For instance, if you’re really focused on building human connections, does your website have pictures of you and your staff so prospects can make a visual connection? If a client’s first impression of you is your website, is it up to date and professionally done? Alternatively, if you really expect your client’s first impression will be calling your office or coming in for a visit, how much time do you spend training staff about how the phones should be answered and how prospects should be greeted when they enter your office? Have you carefully considered the décor of your office?
As Beckwith emphasizes, these seemingly trite details may have far more impact than you realize in your prospective client’s decision about whether to work with you; as the saying goes, there’s no second chance to make a first impression.
Similarly, to the extent that prospective clients will drive their decision by their relationship and connection to you (because they can’t really judge your expertise), it’s especially important that prospective clients understand not just what you do, but why you do what you do.
As Beckwith puts it: “Prospects do not buy how good you are at what you do. They buy how good you are at who you are.” In other words, when you do talk to clients about yourself, start with the “Why?” first. Conversely, because people feel more trusting once they feel they have been understood, your ability to talk about what you can do (or why you do it) is still less important than being able to show that you simply understand what the client needs in the first place and make them feel heard.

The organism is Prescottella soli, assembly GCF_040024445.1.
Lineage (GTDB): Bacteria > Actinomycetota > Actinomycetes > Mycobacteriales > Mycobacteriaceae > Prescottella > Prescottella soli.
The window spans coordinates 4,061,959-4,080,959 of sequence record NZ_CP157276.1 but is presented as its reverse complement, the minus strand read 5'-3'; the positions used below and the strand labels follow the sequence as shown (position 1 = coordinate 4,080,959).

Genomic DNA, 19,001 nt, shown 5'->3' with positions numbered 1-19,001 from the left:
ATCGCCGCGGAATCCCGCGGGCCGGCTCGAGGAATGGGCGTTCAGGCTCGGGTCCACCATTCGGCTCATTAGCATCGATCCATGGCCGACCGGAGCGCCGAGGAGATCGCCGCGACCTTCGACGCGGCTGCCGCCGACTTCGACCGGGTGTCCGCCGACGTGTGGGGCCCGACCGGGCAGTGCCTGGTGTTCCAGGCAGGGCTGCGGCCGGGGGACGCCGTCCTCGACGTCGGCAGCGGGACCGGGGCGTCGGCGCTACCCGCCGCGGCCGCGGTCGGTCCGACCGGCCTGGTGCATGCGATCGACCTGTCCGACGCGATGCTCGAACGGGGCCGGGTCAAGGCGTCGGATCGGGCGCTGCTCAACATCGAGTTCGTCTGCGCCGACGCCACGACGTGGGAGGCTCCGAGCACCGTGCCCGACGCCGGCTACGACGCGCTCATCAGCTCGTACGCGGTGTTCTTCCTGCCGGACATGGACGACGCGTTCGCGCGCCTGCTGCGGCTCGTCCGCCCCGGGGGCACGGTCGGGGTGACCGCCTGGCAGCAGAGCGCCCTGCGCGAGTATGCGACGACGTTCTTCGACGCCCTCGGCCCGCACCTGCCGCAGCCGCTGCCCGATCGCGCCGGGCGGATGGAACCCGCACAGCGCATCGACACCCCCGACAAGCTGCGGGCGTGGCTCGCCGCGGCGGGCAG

In addition, because those purchasing a service may have relatively little ”to go on in making their decision, Beckwith emphasizes the importance of branding and advertising. Prospects who have already heard of you and your company are more likely to trust if they’ve “familiar” with you, and Beckwith notes that familiarity of brand is especially important in our increasingly time-starved lives (where we have less and less time to thoroughly research a decision, and therefore are even more likely to rely upon gut feelings and brand trust).
In turn, this implies that it is especially important for advisors to have a niche or focus, because it allows the firm to create a clear brand and value proposition with a core clientele, and become familiar and known in that community. That’s especially true given that few have the financial capital to advertise everywhere to everyone.”
Beckwith also points out that because the decision to buy a service will feel like a “risky” proposition for the prospective client (“How do I know if I will really get a service that was worth paying for?”), it’s important to do what you can to make the transaction feel less risky.